• Per Vessel Diagnostic Performance of FFRct, Coronary CTA, and ICA [ Time Frame: 1 day; Outcome measures were comparing FFRct to FFR. Incident time for FFR was dependent on the length of time on the cath procedure. FFRct was done remotely at HeartFlow's processing center in Redwood City with a turnaround time of 24 hours from CT scan. ]
Not Provided
Not Provided
Not Provided
 
HeartFlowNXT - HeartFlow Analysis of Coronary Blood Flow Using Coronary CT Angiography
HeartFlowNXT - HeartFlow Analysis of Coronary Blood Flow Using Coronary CT Angiography: NeXt sTeps
To determine the diagnostic performance of FFRCT by coronary computed tomographic angiography (cCTA), as compared to cCTA alone, for non-invasive determination of the presence of a hemodynamically significant coronary lesion, using direct measurement of fractional flow reserve (FFR) during cardiac catheterization as a reference standard.

Recently, coronary Computed Tomography Angiography (cCTA) of 64-detector rows or greater has emerged as a novel non-invasive imaging modality that is capable of providing high-resolution images of coronary artery lesions (Budoff 2008; Miller 2008; Meijboom 2008). While cCTA demonstrates good diagnostic performance for detection and exclusion of anatomic coronary artery stenoses, numerous prior studies have revealed an unreliable relationship between detection of obstructive anatomic coronary artery stenoses by cCTA and hemodynamically (HD)-significant coronary artery disease (CAD), identified by myocardial perfusion SPECT or fractional flow reserve (FFR) (Di Carli 2007; Klauss 2007; Rispler 2007; van Werkhoven 2009). Individual subjects may have HD-significant CAD despite cCTA assessment demonstrating angiographically mild (<50%) maximal stenosis (Schuijf 2006). These findings emphasize the need for additional measures beyond anatomic stenosis severity for the detection and exclusion of HD-significant CAD.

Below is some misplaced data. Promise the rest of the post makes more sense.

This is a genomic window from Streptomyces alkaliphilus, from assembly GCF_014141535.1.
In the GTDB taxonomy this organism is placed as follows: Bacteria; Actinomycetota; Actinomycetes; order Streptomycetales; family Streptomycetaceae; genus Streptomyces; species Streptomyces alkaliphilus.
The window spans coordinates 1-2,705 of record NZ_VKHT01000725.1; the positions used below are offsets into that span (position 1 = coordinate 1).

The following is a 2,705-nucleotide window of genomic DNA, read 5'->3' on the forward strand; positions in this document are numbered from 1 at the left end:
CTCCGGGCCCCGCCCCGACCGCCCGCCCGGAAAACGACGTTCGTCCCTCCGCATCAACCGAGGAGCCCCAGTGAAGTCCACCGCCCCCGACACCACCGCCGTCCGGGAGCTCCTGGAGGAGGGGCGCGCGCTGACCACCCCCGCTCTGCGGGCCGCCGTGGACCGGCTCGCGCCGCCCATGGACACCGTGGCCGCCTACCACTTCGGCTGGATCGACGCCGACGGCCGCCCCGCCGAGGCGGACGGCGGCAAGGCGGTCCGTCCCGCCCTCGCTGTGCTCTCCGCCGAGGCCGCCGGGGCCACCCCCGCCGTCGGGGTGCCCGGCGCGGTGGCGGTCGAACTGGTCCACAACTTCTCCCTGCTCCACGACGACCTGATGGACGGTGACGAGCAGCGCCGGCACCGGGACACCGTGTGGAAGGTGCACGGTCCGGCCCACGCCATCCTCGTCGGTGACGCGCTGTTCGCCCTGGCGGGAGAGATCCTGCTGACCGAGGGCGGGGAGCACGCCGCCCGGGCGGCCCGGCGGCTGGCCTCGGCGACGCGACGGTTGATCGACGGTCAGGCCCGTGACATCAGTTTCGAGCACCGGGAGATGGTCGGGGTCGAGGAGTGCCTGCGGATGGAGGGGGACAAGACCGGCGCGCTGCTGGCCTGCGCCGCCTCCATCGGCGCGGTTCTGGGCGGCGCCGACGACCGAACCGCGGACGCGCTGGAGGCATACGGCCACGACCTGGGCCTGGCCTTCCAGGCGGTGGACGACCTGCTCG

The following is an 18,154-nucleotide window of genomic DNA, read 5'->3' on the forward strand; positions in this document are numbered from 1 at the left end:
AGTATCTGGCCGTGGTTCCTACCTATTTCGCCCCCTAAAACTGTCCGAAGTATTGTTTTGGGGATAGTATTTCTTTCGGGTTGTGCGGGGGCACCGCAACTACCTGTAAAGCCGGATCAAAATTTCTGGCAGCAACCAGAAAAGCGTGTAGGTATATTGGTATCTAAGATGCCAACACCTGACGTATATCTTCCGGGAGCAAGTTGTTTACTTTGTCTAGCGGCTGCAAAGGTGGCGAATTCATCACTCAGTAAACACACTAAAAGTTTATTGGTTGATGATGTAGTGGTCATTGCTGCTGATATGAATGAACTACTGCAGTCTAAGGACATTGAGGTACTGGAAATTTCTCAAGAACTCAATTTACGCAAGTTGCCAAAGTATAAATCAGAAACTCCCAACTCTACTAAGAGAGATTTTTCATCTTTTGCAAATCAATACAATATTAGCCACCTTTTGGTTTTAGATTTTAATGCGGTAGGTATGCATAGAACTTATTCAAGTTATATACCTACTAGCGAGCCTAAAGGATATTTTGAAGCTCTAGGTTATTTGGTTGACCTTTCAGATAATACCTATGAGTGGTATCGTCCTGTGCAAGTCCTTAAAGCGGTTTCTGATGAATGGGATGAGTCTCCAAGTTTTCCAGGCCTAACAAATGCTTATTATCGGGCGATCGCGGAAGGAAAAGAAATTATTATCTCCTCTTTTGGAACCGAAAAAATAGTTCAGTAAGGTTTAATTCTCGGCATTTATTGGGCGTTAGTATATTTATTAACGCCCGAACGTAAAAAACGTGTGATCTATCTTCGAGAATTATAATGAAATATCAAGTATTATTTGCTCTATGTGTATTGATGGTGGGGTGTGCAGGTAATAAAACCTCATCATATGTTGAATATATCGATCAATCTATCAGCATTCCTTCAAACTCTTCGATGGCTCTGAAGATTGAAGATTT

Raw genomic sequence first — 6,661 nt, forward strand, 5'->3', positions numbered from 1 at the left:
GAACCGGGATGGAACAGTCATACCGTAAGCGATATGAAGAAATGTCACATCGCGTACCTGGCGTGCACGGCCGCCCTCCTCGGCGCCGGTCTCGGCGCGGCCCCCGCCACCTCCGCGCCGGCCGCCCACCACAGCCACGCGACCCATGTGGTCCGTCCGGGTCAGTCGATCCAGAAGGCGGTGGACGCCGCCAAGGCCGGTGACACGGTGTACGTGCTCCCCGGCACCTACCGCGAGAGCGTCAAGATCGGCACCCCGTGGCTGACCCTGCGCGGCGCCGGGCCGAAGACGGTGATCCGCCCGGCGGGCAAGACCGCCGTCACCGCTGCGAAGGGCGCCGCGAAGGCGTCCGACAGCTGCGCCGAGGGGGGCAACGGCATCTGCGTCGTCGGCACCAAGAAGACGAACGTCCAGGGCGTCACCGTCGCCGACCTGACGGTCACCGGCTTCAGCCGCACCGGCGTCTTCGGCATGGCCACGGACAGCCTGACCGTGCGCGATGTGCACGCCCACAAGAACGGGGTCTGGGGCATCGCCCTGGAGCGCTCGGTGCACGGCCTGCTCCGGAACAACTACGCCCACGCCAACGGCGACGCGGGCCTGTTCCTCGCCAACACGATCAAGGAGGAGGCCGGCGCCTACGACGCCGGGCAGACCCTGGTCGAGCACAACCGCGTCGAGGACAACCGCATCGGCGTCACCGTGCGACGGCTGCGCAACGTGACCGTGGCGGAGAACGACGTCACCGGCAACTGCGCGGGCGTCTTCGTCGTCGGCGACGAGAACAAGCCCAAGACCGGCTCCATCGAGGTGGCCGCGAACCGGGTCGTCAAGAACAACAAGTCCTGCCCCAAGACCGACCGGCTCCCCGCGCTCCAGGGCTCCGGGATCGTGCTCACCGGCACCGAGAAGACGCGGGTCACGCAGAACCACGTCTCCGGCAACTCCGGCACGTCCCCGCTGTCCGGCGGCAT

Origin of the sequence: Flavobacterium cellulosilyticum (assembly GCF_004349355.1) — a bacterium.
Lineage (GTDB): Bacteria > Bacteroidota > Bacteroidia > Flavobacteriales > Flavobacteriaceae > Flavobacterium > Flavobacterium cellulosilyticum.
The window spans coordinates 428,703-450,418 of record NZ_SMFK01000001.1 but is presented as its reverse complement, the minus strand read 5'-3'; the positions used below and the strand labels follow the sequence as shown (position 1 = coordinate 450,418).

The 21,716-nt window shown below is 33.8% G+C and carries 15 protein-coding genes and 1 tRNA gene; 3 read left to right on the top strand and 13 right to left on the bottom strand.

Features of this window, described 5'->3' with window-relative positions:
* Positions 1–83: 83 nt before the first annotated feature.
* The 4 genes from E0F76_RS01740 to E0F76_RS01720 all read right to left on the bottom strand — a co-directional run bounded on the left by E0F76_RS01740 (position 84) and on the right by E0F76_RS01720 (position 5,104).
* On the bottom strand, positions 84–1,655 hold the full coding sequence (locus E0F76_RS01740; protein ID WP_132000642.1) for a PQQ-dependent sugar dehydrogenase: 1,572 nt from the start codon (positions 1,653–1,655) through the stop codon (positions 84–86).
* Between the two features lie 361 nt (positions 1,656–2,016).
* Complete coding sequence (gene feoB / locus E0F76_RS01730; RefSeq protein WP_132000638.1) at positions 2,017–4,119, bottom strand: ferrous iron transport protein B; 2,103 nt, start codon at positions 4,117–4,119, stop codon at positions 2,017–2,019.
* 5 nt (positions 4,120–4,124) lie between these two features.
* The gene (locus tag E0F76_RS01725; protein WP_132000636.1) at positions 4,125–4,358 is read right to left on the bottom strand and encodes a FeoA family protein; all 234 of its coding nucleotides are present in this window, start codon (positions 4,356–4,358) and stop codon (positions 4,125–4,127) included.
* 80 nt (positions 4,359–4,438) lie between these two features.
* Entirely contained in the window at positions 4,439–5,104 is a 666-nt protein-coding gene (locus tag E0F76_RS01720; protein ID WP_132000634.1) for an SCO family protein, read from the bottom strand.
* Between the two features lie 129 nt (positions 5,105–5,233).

Measurement of FFR during invasive cardiac catheterization represents the "gold standard" for assessment of the hemodynamic significance of coronary artery lesions (Kern 2010). Anatomic coronary artery stenosis assessment by quantitative coronary angiography (QCA) also correlates very poorly with FFR Melikian 2010). This was highlighted by the results of the FAME study in which FFR-guided coronary revascularization improved healthcare and economic outcomes compared to the conventional angiographically guided strategy (Pijls 2010; Tonino 2009; Tonino 2010).

The major disadvantage of FFR is that it has to be measured invasively. HeartFlow, Inc. ('HeartFlow') has recently developed a non-invasive method to determine FFR which computes the hemodynamic significance of CAD (FFRCT) from subject-specific cCTA data using computational fluid dynamics under rest and simulated maximal coronary hyperemic conditions. Preliminary results in subjects suggest that FFRCT accurately predicts the hemodynamic significance of coronary lesions when compared to directly-measured FFR during invasive cardiac catheterization (Koo 2011).

Interventional
Not Provided
Intervention Model: Single Group Assignment
Intervention Model Description:
prospective, multicenter study to evaluate the diagnostic performance of cCTA plus FFRCT employing ≥64-detector row CT scanners for the detection and exclusion of significant obstructive CAD, as defined by invasively-measured FFR, the reference standard
Masking: Double
Masking Description:
No Masking
Primary Purpose: Diagnostic
Coronary Artery Disease